Russ Cohen

Google’s Smartphone Launch Impact on Investment Google Revolutionized the Smartphone Industry with Its First Device 13 Years Ago

Alphabet Inc.’s GOOG GOOGL Google’s Android operating system dominates the global smartphone industry, thanks to a wide range of options available, starting right at $100 and going all the way up to $1,600.

Android’s success has been one of the key drivers for Google’s growth – the search giant acquired Android Inc. in 2005. Founded by Andy Rubin, Rich Miner, Nick Sears, and Chris White, Android was initially designed to compete with BlackBerry Inc. BB.

However, the iPhone arrived on stage in 2007 and changed the face of the smartphone industry forever. Google quickly adapted its Android operating system to offer a touch-first experience.

The Birth of an Era

Unlike Apple Inc. AAPL, Google adopted an open-source model to lure smartphone makers away from the then-dominant operating systems – Nokia’s Symbian, and Microsoft’s Windows mobile.

This strategy took a few years to take off, with various companies like HTC, Motorola, LG, and Samsung taking the lead at different points.

However, it would take Google three more years to show what its vision of an ideal Android smartphone is like.

Fast-forward to Jan. 5, 2010, Google launched its first smartphone ever – the Nexus One. Developed along with HTC, the Nexus One was launched as a showcase of Google’s vision.

The Google Nexus One was praised for its design and build quality. Its hardware was also ahead of the iPhone at the time, with a slightly taller display that was far considered better than the competition in terms of clarity.

Not just that – the Nexus One was also faster than most Android smartphones available back then and its unique design coupled with the trackball on the chin made it stand out from the crowd.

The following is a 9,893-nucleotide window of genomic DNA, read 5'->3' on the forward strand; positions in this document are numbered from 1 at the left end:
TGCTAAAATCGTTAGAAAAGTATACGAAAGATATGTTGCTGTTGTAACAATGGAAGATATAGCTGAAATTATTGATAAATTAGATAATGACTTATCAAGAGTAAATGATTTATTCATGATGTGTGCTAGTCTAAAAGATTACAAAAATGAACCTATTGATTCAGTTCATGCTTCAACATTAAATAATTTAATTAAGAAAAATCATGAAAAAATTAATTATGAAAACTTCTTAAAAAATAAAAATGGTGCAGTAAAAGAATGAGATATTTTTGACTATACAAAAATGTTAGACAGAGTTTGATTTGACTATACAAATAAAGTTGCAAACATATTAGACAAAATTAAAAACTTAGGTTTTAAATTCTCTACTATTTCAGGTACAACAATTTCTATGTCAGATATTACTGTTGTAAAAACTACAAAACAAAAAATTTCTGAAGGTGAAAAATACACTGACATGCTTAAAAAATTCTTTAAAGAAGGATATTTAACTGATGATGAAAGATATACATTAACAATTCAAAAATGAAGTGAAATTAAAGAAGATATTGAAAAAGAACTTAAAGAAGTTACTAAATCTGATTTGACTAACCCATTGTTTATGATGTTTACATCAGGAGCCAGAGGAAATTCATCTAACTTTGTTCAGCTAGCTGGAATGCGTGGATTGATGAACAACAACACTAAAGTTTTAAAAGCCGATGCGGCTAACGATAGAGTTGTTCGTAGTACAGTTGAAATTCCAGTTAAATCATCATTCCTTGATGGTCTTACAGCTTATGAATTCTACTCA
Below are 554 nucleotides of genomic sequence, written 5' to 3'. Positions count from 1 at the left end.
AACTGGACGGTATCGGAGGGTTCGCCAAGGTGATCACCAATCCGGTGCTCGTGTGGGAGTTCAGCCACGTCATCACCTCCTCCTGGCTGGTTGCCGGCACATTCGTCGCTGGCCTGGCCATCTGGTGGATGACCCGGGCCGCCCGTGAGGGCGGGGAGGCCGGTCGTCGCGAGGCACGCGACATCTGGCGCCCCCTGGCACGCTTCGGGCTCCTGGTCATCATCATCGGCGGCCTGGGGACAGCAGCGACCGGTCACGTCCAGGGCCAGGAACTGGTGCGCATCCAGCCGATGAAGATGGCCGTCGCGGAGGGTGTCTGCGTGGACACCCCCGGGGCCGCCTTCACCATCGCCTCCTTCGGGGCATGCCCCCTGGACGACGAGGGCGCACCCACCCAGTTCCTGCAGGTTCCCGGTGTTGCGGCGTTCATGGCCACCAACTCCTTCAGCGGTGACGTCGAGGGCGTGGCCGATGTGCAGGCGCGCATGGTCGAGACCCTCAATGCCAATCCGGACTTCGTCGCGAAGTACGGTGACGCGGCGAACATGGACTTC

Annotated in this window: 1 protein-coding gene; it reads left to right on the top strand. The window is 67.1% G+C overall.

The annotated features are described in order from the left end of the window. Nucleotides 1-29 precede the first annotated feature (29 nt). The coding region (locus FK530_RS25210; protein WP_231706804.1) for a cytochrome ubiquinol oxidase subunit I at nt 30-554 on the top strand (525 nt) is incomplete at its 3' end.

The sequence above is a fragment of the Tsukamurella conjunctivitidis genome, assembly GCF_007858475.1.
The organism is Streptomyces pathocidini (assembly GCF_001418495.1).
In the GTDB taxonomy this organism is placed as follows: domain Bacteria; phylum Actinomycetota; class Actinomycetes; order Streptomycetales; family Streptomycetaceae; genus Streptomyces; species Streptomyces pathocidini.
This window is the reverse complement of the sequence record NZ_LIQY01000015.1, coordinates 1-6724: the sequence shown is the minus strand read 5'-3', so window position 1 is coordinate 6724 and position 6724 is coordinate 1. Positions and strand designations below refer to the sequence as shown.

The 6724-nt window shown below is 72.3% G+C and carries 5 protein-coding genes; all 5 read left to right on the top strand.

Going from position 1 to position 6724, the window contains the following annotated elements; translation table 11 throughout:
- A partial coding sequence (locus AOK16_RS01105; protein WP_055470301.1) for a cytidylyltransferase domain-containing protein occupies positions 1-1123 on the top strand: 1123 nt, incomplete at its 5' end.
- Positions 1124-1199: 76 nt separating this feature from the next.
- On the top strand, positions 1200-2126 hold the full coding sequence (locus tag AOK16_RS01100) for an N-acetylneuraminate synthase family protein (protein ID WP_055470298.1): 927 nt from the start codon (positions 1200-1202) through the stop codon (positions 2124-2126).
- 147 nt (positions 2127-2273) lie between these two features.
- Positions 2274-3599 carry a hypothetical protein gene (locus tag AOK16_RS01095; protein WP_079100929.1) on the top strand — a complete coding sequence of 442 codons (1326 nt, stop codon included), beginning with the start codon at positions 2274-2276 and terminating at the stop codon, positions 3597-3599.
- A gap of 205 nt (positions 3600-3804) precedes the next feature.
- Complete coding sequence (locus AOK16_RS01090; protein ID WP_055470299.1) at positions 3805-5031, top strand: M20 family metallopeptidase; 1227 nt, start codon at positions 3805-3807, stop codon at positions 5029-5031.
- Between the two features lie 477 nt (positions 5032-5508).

From Experiment to Establishment

Google launched eight phones under the Nexus brand.

Although the Nexus brand is now defunct, it has been replaced with a more upscale Pixel line of devices.

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Google now manufactures phones, tablets, smartwatches, and even truly wireless earbuds, as it looks to provide an alternative to Apple’s primary products.

Now, let’s look at how Google’s stock has fared since the company launched its first phone 14 years ago.

Google’s stock, adjusted for stock splits and other corporate actions, was $15.5415 on Jan. 5, 2010.

Its stock price today is $140.36, which is an increase of 803% during this period.

Google stock price from Jan. 5, 2010, till today

If you had invested $1,000 in Google stock on Jan. 5, 2010, today, you would have $9,031.30.

On the other hand, a similar investment in the Nasdaq index would be worth $6,320.5, and the S&P 500 worth $4,139.66.

A Future Driven By AI And Pixels

Google has been increasingly investing in artificial intelligence (AI). Though the company has been working on AI for many years, it has been competing against Microsoft Corp. MSFT and others for much of 2023.

Towards the end of 2023, Google fired its biggest salvo against Microsoft-backed OpenAI’s ChatGPT. It launched Gemini, a large-language model that is shown to be beating GPT-4 in benchmarks.

Google has already started rolling out a version of Gemini to its latest flagship smartphone, the Pixel 8 Pro.

Google also demonstrated a more powerful version of Gemini, called Ultra – it is set to arrive in 2024.

Furthermore, the company seems to be preparing to launch a paid version of Google Bard chatbot, its ChatGPT competitor. It could be powered by Gemini Pro and branded as “Bard Advanced.”

Google has also been increasingly integrating AI features into its Pixel phones and other services like Photos. From AI-powered search to voice recordings, message summaries, photos and video stabilization, Google looks to be infusing AI into its portfolio across the board.

Photo Courtesy: Shutterstock.com